Before the World Economic Forum, Davos’ first claim to fame was as a haven for wealthy tuberculosis sufferers in the 1800s and 1900s: the rarefied air of the Magic Mountain, as Thomas Mann dubbed it, offered a “certain” cure. The Davos visitors of those days, like Mann’s Hans Castorp, were a small minority of TB sufferers. Today, as then, TB is a disease linked to poverty. As we mark World TB day, we are reluctantly forced to acknowledge that TB is still ravaging the lives of predominantly poor people. With an estimated 10.4 million new cases and 1.7 million fatalities every year, it is the main cause of human death due to an infectious disease in the world. The long search for effective treatments and cures required substantial funding in those days and it still does. Despite the best efforts of scientists, charities, governments and concerned individuals, it was not until the 1940s that researchers found a cure for tuberculosis. Today, tuberculosis is curable, but its long treatment regimen is demanding, often unfortunately proving challenging for patients to complete their full course. This accounts in part to today’s continued death toll, as does lack of diagnosis, weak health systems and lack of access to medicines. It also accounts for the rise of multidrug-resistant or extensively drug-resistant TB (MDR-TB and XDR-TB). What’s more, TB microbes are very inventive. So, continuous innovation is crucial to the fight against the disease. It requires incentives and political will to encourage innovation. There are now over 60 R&D projects for TB medicines and vaccines in the pipeline, including seven products in phase III clinical trials. These new products are reaching the final stages of the 10-15-year R&D process—one in which many other possible treatments or vaccines have fallen by the wayside. The biopharmaceutical industry recognises collaboration in R&D can be instrumental in addressing the most pressing of global health challenges. Companies are therefore partnering with over 30 collaborators (universities, research institutes, product development partnerships (PDPs), etc.) to develop innovative medicines and vaccines for TB and MDR-TB. After a gap of 50 years, major breakthroughs by Johnson & Johnson and Otsuka have seen the light of the day: two new medicines (bedaquiline and delamanid) have been approved for the treatment of MDR-TB under programmatic conditions in numerous countries, with both added to the World Health Organization’s Essential Medicines List. A priority is getting these new treatments to patients by broadening sustainable and responsible access. Both Johnson & Johnson and Otsuka collaborate with a variety of local, national and global partners to expand access to treatment, diagnostics and care. They introduced responsible, innovative and clearly structured approaches to expand dissemination of their new treatments while ensuring safe and appropriate use. This is an integral aspect of the introduction of new TB regimens to ensure that they remain effective for patients today as well as tomorrow. This is why their programs also include providing healthcare professionals training and appropriate pharmacovigilance and surveillance activities to monitor resistance. Pharmaceutical companies are involved in over 30 partnerships to increase access to TB treatment, diagnosis and care. These programs include donations, but also manufacturing partnerships to increase local capacity. Companies are working with the Global Drug Facility, a unique TB-specific mechanism for pooling the procurement of medicines and diagnostics. Some initiatives also focus on reaching isolated groups with TB diagnostics through door-to-door screenings and training of health workers. Companies work with health providers to prevent medicine stock-outs in rural health centres and ensure the quality of tuberculosis medicines in pharmacies across the world with mobile labs. Today, politicians, NGOs, health experts, patients and business all agree that we need renewed commitment to make TB history. That’s why they are gearing up toward the first ever UN High-Level Meeting on TB to take place on September 26. The biopharmaceutical industry, working to bring effective therapies and access solutions to the table, is fully committed to that goal. Our aim is that the great and the good at Davos will soon be able to celebrate how governments, the World Health Organization, the global health community, and the biopharmaceutical industry, all worked together to relegate the reality of 1.8 million dying each year of TB to the history books. About the author: Thomas Cueni is an economist, journalist and former Swiss diplomat. Currently he is head of the IFPMA, representing the innovative pharma industry and accredited organization in official relations with the United Nations.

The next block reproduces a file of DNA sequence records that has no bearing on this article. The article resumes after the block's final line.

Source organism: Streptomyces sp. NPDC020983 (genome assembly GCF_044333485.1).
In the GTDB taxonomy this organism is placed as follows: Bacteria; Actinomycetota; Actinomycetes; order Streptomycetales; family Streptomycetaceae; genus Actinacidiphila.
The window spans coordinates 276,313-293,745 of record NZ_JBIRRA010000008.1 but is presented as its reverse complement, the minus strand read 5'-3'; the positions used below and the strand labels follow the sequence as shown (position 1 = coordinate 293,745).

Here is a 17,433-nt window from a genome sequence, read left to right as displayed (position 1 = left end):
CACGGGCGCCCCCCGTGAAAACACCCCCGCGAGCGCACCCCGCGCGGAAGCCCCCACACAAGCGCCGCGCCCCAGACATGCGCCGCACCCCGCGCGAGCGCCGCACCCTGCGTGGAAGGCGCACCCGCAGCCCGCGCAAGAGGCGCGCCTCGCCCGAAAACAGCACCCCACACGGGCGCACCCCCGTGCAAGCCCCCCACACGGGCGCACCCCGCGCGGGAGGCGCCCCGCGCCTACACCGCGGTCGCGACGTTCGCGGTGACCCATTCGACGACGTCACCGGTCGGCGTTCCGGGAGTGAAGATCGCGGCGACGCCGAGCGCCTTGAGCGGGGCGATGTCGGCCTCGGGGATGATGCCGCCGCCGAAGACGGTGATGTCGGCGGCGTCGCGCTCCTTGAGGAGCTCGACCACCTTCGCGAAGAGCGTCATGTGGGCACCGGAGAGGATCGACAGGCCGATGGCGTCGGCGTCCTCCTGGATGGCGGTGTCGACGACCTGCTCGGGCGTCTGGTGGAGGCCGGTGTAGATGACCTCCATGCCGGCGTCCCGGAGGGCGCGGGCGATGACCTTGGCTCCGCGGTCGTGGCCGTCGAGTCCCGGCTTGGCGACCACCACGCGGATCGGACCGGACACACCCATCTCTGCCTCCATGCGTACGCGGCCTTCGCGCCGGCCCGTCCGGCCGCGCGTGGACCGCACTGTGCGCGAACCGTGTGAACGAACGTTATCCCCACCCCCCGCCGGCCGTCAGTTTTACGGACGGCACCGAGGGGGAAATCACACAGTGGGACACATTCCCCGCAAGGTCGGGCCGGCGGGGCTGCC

The views presented in this article are the author’s own and do not necessarily represent the views of any other organization.